As a furniture maker, I am always on the lookout for new tools, techniques, and jigs that simplify the construction of strong and long lasting joinery. With a couple of face frames to build and a table project in the works, this seemed like a great time to try out the new Porter-Cable PC560 Quik Jig Pocket Hole Joinery system.
Porter-Cable PC560 Quik Jig Features & Attributes
Right out of the box, the Porter-Cable PC560 Quik Jig Pocket Hole Joinery System sets itself apart from other pocket hole jig systems. For starters, the jig is large and hefty, without being too bulky or cumbersome, and is built primarily of aluminum with steel and ABS plastic accessories. The jig contains on board storage for the included pocket hole drill bit and depth stop along with two square drive bits of different lengths. Also included in the box is an assortment of screws, a hex wrench for setting the depth stop on the cutting bit, and a locking-plier (vice-grip type) clamp for holding two workpieces flush when screwing them together.
The Porter-Cable PC560 Quik Jig itself features mounting screw holes on the bottom and the front edge so that the tool can be mounted in either the standard vertical or the horizontal “flatback” position (best used for very long workpieces). The workpieces are held 1-1/2 inches above the table, in either position, so a standard 2×4 works perfectly to support longer workpieces.
The grooved aluminum face keeps the work from sliding, and the clamping mechanism holds the work securely while allowing the operator to easily adjust the Porter-Cable PC560 Quik Jig to hold pieces ranging from 1/2 to 1-1/2 inches in thickness. An automatically adjusting drill depth guide is integrated within the clamping mechanism, meaning the operator can switch between different material thicknesses without adjusting the collar on the drill bit. For drilling multiple pieces of the same thickness, the jig features a repeat handle, allowing the operator to swap workpieces with the flick of a finger.
The on-center spacing of the pocket holes can be between just under 3/4 inch and just over 1-3/8 inch using a dial on the left side of the jig. A right side workpiece stop can be set to provide uniformity in hole placement from piece to piece. The stop itself appears to have been an afterthought as it is nothing more than a machine screw with a plastic foot, which seems out of place when compared with the rest of the jig.
A screw selector guide on the side of the jig automatically adjusts to the thickness of the workpiece, removing guess work or calculation, and instead showing the user exactly which screw to use in each application. The simple on board vacuum port keeps the jig and the surrounding work area virtually chip free. Unfortunately, the dust collection cannot be used in the optional “flatback” position.
Although the jig contains a lot of moving parts, it is very simple to use. Only one hand is needed to set and lock the clamp, and you’re ready to drill. In addition to the instruction manual, a Quick Start Guide is included, and a sticker showing the steps is located right on the jig itself.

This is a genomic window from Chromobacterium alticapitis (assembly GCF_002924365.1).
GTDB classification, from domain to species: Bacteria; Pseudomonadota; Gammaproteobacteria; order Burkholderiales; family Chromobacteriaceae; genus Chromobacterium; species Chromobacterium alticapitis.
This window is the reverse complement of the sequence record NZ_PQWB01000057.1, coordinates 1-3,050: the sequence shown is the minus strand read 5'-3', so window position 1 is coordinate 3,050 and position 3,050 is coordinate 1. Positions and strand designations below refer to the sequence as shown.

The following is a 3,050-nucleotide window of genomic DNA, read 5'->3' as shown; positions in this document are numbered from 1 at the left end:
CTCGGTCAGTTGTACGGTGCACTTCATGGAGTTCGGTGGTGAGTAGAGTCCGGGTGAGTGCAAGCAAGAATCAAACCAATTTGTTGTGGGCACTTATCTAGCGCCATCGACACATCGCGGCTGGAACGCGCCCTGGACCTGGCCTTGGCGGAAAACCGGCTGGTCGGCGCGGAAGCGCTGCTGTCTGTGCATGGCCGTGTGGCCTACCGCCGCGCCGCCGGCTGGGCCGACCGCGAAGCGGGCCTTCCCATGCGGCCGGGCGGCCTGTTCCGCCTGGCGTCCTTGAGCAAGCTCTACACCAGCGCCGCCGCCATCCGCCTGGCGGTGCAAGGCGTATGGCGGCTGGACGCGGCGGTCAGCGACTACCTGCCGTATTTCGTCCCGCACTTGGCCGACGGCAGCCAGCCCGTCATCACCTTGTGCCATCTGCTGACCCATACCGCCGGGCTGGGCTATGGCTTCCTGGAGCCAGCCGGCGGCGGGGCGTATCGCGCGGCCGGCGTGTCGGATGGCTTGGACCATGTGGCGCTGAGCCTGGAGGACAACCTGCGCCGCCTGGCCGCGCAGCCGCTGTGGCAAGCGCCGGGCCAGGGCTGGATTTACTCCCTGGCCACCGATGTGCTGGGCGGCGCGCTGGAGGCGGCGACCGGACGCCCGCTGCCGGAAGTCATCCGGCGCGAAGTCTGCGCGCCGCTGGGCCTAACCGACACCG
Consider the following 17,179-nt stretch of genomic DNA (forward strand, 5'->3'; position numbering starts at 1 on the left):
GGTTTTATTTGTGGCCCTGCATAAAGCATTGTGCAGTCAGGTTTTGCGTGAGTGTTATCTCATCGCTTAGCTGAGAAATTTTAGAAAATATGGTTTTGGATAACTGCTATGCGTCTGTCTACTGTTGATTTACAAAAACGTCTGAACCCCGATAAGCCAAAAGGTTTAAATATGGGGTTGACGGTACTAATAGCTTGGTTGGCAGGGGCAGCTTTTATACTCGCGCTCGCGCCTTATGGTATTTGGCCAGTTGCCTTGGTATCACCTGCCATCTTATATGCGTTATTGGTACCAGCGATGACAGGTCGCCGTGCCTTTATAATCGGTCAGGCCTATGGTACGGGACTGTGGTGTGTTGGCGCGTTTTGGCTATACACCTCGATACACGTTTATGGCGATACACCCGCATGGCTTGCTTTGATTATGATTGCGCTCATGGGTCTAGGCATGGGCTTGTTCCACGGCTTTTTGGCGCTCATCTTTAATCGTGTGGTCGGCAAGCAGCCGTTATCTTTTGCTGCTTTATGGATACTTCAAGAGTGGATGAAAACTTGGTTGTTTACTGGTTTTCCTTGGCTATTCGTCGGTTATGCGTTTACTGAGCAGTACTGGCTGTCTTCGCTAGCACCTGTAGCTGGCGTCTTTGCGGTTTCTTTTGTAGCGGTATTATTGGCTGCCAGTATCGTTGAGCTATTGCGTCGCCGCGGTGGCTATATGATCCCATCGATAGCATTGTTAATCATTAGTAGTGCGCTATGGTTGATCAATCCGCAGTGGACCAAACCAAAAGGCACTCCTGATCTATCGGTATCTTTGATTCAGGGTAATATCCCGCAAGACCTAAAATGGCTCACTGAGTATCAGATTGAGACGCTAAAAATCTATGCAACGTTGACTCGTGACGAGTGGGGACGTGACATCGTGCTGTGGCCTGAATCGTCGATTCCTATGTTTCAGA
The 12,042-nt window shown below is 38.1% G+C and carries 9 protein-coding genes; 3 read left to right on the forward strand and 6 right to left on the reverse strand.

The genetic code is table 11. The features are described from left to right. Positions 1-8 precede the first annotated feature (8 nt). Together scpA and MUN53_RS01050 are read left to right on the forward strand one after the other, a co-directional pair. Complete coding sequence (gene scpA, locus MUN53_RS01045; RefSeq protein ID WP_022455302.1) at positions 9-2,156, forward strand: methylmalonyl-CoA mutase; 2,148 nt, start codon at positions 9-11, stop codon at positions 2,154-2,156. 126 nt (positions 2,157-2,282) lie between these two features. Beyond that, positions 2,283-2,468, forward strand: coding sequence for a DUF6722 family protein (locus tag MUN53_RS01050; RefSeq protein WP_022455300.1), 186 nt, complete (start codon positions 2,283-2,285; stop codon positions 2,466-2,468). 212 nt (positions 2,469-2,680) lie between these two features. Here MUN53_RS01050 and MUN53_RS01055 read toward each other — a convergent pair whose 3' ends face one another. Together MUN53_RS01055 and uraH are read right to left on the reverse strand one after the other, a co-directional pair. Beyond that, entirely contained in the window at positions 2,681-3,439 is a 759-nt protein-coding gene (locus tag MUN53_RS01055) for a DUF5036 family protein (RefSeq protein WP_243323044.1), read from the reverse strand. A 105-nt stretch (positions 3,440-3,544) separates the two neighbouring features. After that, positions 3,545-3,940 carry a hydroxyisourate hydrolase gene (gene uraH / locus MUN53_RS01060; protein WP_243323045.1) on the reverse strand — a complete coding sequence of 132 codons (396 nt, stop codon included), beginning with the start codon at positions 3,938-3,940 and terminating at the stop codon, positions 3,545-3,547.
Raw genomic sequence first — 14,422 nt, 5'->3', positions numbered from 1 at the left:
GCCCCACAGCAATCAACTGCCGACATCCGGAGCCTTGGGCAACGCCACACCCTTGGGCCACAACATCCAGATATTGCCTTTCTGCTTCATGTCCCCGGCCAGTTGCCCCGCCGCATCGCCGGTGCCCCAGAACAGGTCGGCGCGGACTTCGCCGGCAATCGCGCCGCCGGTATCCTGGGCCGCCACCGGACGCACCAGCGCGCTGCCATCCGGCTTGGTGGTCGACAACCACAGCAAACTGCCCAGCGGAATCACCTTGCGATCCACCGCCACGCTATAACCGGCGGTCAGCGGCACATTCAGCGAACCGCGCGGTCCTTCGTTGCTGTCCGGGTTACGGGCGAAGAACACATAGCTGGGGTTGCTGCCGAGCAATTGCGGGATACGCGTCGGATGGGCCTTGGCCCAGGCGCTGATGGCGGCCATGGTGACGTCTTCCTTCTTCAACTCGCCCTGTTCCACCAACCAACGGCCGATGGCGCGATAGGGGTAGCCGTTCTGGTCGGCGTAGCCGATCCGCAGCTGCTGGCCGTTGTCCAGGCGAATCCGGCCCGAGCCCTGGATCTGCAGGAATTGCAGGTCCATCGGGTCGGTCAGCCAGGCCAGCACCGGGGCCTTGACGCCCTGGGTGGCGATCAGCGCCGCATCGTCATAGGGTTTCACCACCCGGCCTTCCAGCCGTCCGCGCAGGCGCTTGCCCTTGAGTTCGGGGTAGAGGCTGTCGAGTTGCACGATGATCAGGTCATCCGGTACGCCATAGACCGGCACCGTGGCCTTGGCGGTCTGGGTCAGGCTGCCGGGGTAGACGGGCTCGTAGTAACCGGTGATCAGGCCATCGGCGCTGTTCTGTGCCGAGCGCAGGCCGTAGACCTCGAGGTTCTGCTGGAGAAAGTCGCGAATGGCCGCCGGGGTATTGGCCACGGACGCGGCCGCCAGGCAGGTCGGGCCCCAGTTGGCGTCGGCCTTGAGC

Results and Conclusions
I tested the pocket hole jig in several thicknesses of wood and in a variety of species. The PC560 easily handled all sizes of material from 1/2 to 1-1/2 inches, and the drill cut cleanly through each sample, as long as I used a high speed drill – lower speeds can leave rough or fuzzy edges on the pocket itself. I constructed two cabinet face frames from approximately 3/4 inch cherry, and the system worked very well. The joints were tight and square, leaving no gaps. Using the included clamp, the alignment in the thickness direction wasn’t perfect, but was no worse than you would expect from any other joinery system. A quick pass with a hand-plane or orbital sander makes the joint smooth and flush. The system worked adequately for joining aprons to table legs as well, although the different material thicknesses and my desire to offset the aprons from the faces of the legs made some creative clamping necessary. I prefer to use other more traditional mortise and tenon joinery or floating tenon joinery methods for tables and chairs, but these methods are either much more time consuming, require more expensive tools, or both.
This Porter-Cable system surpasses its competition both in quality and ease of use, but also surpasses its competition in price. With a $200 plus street price, this jig is not cheap. If I were building one set of kitchen cabinets, I think I may select a lower priced system. On the other hand, if this is something you expect to use for years, I think the PC560 would be a wise investment. Pocket hole joinery does have its limitations, however, and a professional cabinet maker or avid amateur furniture maker may be better served by a doweling or floating tenon system, although those can start at about 4 times the price of even the most pricey pocket hole jig. For someone looking for an easy to use pocket hole system with consistently reliable results, the Porter-Cable PC560 Quik Jig Pocket Hole Joinery System will fit the bill.